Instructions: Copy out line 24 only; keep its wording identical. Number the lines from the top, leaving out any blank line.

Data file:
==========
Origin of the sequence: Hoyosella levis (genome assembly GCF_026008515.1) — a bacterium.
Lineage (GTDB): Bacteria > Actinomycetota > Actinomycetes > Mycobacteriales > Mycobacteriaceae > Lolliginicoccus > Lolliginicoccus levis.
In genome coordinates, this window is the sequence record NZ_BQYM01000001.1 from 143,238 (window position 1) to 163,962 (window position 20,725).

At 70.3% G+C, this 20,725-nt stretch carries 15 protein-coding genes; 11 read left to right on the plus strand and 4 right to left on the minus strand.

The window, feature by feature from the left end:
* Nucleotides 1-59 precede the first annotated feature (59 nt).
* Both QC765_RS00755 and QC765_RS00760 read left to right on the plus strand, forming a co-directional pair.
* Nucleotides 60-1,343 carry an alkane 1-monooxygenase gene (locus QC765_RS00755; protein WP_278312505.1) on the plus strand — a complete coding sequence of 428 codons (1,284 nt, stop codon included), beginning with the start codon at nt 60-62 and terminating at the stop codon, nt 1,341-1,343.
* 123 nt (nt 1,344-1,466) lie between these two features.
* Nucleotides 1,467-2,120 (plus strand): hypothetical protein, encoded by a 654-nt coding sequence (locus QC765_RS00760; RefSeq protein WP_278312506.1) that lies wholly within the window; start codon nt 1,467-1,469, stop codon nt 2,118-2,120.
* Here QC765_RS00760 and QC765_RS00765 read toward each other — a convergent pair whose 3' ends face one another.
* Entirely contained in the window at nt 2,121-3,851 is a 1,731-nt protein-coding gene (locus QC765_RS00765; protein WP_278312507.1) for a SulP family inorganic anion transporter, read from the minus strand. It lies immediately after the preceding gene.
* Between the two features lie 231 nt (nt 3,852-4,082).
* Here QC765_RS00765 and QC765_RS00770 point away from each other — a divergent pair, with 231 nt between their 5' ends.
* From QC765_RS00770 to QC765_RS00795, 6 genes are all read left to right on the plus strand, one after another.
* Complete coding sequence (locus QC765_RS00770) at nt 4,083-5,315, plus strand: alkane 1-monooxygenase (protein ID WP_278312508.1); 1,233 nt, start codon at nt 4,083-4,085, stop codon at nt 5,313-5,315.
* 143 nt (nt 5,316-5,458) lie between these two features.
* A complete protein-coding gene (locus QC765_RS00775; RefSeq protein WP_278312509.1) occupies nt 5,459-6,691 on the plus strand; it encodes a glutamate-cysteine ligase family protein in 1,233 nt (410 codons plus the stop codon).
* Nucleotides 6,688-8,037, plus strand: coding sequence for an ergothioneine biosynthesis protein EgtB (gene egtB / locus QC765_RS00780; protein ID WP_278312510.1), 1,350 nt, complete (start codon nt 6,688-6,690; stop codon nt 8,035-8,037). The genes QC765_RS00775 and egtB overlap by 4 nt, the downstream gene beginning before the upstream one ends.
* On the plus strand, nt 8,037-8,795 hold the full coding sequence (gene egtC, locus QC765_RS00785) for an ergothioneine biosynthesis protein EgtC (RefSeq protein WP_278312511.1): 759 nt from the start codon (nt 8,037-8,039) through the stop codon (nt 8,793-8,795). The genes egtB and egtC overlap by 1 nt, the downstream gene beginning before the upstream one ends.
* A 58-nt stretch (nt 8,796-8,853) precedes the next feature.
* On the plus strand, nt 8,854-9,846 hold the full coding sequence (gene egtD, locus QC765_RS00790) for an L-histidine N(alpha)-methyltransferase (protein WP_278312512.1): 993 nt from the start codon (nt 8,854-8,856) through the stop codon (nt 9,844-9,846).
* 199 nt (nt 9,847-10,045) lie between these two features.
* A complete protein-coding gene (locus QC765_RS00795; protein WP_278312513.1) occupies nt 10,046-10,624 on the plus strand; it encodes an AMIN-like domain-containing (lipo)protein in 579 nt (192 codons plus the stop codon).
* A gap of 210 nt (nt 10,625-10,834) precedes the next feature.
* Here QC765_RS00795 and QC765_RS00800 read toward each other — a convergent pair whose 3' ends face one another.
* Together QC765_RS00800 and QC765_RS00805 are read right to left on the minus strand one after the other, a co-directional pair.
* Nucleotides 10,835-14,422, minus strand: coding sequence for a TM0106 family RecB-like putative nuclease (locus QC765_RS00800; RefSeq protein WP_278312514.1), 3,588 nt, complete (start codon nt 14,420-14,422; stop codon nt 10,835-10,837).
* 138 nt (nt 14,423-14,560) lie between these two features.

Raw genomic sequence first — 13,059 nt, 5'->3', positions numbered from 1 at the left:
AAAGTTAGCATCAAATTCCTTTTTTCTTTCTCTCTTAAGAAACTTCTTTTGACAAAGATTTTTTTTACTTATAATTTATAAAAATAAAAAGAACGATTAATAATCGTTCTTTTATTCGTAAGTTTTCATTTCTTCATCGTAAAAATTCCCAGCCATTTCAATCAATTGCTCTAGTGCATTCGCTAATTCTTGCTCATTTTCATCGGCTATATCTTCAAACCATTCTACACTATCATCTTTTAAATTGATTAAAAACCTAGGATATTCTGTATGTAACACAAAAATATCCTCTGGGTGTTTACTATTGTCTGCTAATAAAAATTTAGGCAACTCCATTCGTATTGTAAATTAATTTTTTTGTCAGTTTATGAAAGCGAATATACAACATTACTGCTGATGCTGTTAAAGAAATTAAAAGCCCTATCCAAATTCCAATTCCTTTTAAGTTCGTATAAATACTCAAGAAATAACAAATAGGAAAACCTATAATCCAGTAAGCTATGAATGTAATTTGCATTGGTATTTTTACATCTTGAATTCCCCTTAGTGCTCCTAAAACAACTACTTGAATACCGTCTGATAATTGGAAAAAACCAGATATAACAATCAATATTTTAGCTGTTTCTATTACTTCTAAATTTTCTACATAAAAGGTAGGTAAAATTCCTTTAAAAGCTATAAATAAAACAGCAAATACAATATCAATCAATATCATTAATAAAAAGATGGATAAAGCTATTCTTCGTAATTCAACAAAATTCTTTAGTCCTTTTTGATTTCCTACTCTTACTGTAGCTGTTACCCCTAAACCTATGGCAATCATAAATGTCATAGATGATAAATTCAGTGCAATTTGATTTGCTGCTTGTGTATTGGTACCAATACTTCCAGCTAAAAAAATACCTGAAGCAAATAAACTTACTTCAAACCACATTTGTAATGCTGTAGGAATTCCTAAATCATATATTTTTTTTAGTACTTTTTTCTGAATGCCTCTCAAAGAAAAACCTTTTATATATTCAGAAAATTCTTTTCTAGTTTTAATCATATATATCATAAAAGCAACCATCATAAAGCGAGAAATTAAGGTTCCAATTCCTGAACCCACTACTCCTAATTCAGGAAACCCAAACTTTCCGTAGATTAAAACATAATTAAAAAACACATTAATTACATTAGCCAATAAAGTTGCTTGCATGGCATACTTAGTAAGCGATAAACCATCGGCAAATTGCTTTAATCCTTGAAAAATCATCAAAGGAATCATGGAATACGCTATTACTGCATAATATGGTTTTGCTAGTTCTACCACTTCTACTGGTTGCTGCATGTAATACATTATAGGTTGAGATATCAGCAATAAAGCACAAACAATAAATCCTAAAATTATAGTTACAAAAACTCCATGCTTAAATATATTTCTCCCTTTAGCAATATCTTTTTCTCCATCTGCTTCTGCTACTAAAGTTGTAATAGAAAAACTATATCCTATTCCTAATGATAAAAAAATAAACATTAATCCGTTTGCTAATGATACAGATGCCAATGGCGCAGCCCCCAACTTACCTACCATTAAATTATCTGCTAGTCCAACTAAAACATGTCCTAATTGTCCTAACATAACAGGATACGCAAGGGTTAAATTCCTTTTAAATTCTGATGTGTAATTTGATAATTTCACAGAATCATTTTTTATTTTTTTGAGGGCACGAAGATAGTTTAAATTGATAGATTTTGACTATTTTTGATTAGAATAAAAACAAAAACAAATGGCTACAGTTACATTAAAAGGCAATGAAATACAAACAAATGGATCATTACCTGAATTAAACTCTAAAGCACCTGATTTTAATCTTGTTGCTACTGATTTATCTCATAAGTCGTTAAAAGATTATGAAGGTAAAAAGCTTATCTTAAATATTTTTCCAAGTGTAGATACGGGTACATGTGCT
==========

* A complete protein-coding gene (locus QC765_RS00795; protein WP_278312513.1) occupies nt 10,046-10,624 on the plus strand; it encodes an AMIN-like domain-containing (lipo)protein in 579 nt (192 codons plus the stop codon).